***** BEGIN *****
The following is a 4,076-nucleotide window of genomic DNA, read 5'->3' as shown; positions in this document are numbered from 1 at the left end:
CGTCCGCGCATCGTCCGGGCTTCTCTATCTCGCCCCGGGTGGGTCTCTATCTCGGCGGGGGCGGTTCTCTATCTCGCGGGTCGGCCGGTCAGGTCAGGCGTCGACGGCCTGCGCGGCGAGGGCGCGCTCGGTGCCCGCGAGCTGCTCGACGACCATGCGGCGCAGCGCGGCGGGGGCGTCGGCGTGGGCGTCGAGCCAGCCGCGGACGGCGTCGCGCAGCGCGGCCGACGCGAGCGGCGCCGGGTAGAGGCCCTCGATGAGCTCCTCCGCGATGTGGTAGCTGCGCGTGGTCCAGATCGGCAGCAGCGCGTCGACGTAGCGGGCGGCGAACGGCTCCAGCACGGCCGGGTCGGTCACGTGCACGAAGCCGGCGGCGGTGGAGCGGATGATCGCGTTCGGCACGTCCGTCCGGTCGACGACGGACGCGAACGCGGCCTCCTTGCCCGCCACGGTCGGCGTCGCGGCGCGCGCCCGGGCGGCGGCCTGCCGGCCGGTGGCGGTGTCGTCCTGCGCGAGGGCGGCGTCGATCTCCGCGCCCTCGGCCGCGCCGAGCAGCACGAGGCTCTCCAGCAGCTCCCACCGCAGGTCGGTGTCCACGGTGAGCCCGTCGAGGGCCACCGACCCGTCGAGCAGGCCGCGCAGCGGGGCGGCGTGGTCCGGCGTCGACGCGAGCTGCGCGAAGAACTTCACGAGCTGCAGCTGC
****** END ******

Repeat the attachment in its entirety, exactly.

The following is a 4,076-nucleotide window of genomic DNA, read 5'->3' as shown; positions in this document are numbered from 1 at the left end:
CGTCCGCGCATCGTCCGGGCTTCTCTATCTCGCCCCGGGTGGGTCTCTATCTCGGCGGGGGCGGTTCTCTATCTCGCGGGTCGGCCGGTCAGGTCAGGCGTCGACGGCCTGCGCGGCGAGGGCGCGCTCGGTGCCCGCGAGCTGCTCGACGACCATGCGGCGCAGCGCGGCGGGGGCGTCGGCGTGGGCGTCGAGCCAGCCGCGGACGGCGTCGCGCAGCGCGGCCGACGCGAGCGGCGCCGGGTAGAGGCCCTCGATGAGCTCCTCCGCGATGTGGTAGCTGCGCGTGGTCCAGATCGGCAGCAGCGCGTCGACGTAGCGGGCGGCGAACGGCTCCAGCACGGCCGGGTCGGTCACGTGCACGAAGCCGGCGGCGGTGGAGCGGATGATCGCGTTCGGCACGTCCGTCCGGTCGACGACGGACGCGAACGCGGCCTCCTTGCCCGCCACGGTCGGCGTCGCGGCGCGCGCCCGGGCGGCGGCCTGCCGGCCGGTGGCGGTGTCGTCCTGCGCGAGGGCGGCGTCGATCTCCGCGCCCTCGGCCGCGCCGAGCAGCACGAGGCTCTCCAGCAGCTCCCACCGCAGGTCGGTGTCCACGGTGAGCCCGTCGAGGGCCACCGACCCGTCGAGCAGGCCGCGCAGCGGGGCGGCGTGGTCCGGCGTCGACGCGAGCTGCGCGAAGAACTTCACGAGCTGCAGCTGC